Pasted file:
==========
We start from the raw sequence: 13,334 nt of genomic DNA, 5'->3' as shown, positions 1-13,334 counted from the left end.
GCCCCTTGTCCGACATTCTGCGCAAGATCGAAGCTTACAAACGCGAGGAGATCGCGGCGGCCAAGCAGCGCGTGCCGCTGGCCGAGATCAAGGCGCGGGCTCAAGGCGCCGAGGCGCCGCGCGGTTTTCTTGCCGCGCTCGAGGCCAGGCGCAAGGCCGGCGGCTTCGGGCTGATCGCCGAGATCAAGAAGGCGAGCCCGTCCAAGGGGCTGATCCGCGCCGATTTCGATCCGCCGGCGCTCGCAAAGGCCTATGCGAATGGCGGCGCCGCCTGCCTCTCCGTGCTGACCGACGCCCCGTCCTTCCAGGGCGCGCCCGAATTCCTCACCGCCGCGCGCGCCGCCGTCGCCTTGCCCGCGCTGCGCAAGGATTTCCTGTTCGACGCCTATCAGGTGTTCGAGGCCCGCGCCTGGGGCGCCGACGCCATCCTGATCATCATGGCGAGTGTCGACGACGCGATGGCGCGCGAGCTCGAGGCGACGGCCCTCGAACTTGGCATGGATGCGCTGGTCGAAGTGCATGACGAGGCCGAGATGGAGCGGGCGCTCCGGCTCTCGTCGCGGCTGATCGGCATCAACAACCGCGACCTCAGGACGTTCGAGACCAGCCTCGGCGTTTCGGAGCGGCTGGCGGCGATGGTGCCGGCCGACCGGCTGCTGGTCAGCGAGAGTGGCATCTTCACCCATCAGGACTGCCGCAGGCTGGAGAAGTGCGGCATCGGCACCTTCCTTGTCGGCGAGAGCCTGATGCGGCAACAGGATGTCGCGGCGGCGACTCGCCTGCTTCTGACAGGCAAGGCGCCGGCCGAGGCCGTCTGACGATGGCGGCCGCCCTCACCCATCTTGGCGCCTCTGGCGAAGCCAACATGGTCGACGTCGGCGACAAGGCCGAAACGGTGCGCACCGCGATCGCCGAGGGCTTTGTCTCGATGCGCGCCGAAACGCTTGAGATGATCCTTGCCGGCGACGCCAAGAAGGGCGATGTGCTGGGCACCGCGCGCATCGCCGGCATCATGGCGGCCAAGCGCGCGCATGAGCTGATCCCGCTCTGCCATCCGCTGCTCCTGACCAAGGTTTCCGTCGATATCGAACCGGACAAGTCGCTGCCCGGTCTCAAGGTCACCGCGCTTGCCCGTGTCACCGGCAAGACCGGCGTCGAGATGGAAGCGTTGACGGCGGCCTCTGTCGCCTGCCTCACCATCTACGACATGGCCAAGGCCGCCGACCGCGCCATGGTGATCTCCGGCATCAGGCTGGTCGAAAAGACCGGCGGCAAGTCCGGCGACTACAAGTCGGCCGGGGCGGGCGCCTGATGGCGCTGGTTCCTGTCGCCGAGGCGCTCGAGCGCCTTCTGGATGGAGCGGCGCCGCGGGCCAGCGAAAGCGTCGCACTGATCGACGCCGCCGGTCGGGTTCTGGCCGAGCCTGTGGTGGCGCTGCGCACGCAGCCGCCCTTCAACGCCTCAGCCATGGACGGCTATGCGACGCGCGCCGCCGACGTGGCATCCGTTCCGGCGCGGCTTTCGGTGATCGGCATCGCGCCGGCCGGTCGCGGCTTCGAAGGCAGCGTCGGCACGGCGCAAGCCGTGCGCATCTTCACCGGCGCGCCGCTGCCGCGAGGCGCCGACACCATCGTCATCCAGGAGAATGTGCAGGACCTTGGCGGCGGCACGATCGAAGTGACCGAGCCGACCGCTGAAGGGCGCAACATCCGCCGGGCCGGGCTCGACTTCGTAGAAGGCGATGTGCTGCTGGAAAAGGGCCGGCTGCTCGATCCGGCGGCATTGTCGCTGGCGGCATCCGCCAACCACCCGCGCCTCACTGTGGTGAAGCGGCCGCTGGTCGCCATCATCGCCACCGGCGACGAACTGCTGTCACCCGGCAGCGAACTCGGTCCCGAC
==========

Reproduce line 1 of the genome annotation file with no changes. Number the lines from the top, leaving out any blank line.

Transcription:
We start from the raw sequence: 13,334 nt of genomic DNA, 5'->3' as shown, positions 1-13,334 counted from the left end.